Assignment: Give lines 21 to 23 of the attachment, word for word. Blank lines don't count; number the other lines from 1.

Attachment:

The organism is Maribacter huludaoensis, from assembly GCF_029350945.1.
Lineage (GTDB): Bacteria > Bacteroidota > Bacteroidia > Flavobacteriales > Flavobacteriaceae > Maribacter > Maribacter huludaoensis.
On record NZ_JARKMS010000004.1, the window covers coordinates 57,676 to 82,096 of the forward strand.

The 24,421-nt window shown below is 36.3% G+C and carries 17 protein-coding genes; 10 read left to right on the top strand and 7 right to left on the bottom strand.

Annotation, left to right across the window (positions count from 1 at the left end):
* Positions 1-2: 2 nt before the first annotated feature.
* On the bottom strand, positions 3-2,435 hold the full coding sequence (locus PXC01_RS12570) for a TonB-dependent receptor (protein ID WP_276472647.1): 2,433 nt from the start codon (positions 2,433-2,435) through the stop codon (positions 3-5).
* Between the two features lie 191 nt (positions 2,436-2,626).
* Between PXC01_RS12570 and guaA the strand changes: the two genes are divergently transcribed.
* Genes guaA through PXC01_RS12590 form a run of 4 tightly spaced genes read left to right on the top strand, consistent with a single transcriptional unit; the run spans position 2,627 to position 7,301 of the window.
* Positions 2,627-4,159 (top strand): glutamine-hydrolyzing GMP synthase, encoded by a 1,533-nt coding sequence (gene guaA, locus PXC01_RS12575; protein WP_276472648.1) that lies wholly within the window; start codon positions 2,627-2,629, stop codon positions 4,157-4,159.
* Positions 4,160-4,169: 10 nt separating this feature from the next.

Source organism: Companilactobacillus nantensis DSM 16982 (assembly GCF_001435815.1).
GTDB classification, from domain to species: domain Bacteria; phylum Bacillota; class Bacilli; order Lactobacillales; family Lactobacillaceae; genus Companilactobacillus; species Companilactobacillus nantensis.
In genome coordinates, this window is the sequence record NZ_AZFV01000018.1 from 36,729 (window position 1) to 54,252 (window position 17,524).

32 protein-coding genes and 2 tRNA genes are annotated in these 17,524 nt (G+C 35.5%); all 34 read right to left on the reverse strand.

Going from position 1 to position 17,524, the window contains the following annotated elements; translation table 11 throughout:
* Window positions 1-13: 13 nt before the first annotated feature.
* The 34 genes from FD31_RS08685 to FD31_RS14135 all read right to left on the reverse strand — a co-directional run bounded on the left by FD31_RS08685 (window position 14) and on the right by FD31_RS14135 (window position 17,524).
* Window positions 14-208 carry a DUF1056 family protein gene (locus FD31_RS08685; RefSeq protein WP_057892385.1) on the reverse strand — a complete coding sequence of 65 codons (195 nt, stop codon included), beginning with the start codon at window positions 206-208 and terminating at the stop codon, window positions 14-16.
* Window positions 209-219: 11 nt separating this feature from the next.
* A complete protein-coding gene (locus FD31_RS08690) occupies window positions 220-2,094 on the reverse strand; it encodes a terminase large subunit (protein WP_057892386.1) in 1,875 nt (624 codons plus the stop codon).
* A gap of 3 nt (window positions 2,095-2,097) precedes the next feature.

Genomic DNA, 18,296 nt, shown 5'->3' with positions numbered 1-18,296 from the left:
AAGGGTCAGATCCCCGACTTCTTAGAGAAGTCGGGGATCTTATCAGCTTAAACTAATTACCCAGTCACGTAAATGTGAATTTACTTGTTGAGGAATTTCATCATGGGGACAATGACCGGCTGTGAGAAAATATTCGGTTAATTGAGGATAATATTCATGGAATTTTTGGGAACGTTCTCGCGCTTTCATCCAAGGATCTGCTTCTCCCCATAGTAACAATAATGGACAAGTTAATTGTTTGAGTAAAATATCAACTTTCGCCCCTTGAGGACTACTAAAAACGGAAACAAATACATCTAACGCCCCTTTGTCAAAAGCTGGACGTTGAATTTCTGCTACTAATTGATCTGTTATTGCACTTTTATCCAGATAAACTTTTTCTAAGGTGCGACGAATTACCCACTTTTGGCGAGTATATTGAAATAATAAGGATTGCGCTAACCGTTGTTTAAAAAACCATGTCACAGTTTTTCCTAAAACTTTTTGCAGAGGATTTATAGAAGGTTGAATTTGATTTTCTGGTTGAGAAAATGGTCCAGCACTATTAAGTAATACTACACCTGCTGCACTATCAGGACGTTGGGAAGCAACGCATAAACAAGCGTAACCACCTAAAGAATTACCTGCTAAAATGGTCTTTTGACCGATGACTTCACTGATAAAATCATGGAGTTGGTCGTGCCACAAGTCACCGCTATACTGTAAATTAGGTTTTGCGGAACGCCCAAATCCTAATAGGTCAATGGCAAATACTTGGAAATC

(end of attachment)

* Window positions 209-219: 11 nt separating this feature from the next.
* A complete protein-coding gene (locus FD31_RS08690) occupies window positions 220-2,094 on the reverse strand; it encodes a terminase large subunit (protein WP_057892386.1) in 1,875 nt (624 codons plus the stop codon).
* A gap of 3 nt (window positions 2,095-2,097) precedes the next feature.